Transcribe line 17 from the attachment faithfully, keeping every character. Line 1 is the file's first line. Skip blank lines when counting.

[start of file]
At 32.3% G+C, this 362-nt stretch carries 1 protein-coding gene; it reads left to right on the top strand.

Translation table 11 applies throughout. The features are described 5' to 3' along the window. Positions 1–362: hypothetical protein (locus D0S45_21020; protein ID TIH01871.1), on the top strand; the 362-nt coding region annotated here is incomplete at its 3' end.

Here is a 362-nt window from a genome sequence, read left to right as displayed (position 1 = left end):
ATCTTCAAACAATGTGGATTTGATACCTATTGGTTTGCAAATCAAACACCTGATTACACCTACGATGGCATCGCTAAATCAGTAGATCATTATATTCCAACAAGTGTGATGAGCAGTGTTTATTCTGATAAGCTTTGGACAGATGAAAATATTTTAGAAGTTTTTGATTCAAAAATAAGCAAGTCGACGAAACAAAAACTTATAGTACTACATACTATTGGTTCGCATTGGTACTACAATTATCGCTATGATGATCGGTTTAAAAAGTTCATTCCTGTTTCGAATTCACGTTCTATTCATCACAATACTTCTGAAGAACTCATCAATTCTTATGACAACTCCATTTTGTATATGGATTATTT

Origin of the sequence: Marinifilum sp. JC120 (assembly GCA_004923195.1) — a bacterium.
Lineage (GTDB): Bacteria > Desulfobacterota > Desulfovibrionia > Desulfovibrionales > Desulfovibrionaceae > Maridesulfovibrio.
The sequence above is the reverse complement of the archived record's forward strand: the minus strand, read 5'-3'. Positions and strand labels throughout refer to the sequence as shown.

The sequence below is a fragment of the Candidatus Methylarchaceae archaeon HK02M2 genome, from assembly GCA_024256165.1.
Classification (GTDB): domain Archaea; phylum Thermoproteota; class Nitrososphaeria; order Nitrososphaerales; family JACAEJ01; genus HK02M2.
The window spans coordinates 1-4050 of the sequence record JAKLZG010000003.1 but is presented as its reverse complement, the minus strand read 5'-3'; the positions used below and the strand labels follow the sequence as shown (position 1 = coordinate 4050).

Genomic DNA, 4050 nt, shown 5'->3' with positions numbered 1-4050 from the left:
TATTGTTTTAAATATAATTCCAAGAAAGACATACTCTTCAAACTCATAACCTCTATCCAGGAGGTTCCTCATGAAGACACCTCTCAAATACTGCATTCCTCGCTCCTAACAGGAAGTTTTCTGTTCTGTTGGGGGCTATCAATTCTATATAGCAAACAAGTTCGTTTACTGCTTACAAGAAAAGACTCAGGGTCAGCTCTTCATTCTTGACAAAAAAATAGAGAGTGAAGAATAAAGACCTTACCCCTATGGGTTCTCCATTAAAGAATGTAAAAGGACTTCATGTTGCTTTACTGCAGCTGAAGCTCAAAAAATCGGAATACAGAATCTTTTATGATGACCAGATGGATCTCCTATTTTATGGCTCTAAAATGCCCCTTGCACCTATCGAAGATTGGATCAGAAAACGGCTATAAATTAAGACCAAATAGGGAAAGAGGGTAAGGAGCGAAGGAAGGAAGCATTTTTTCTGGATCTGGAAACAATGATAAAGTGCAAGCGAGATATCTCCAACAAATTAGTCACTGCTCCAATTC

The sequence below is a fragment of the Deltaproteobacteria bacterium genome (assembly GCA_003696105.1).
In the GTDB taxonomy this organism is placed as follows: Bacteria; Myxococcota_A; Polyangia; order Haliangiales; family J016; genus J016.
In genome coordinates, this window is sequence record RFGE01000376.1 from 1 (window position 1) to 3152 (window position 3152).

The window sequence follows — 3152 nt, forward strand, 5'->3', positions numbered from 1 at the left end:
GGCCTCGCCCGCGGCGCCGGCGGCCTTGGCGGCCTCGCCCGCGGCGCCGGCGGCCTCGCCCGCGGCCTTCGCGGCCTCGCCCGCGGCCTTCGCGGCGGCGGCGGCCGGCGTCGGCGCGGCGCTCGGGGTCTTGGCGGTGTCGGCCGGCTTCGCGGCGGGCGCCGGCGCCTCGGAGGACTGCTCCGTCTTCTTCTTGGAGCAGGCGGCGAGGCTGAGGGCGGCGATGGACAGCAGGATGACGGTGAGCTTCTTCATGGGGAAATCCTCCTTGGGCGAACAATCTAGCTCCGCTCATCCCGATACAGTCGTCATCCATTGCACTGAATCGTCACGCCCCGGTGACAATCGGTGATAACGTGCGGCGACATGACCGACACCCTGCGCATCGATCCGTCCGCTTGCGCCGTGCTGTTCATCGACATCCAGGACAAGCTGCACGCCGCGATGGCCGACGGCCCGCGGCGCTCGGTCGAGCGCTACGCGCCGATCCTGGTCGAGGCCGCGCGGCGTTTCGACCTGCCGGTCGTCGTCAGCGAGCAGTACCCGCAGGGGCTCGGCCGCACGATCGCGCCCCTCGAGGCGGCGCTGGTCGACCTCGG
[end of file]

GGCCTCGCCCGCGGCGCCGGCGGCCTTGGCGGCCTCGCCCGCGGCGCCGGCGGCCTCGCCCGCGGCCTTCGCGGCCTCGCCCGCGGCCTTCGCGGCGGCGGCGGCCGGCGTCGGCGCGGCGCTCGGGGTCTTGGCGGTGTCGGCCGGCTTCGCGGCGGGCGCCGGCGCCTCGGAGGACTGCTCCGTCTTCTTCTTGGAGCAGGCGGCGAGGCTGAGGGCGGCGATGGACAGCAGGATGACGGTGAGCTTCTTCATGGGGAAATCCTCCTTGGGCGAACAATCTAGCTCCGCTCATCCCGATACAGTCGTCATCCATTGCACTGAATCGTCACGCCCCGGTGACAATCGGTGATAACGTGCGGCGACATGACCGACACCCTGCGCATCGATCCGTCCGCTTGCGCCGTGCTGTTCATCGACATCCAGGACAAGCTGCACGCCGCGATGGCCGACGGCCCGCGGCGCTCGGTCGAGCGCTACGCGCCGATCCTGGTCGAGGCCGCGCGGCGTTTCGACCTGCCGGTCGTCGTCAGCGAGCAGTACCCGCAGGGGCTCGGCCGCACGATCGCGCCCCTCGAGGCGGCGCTGGTCGACCTCGG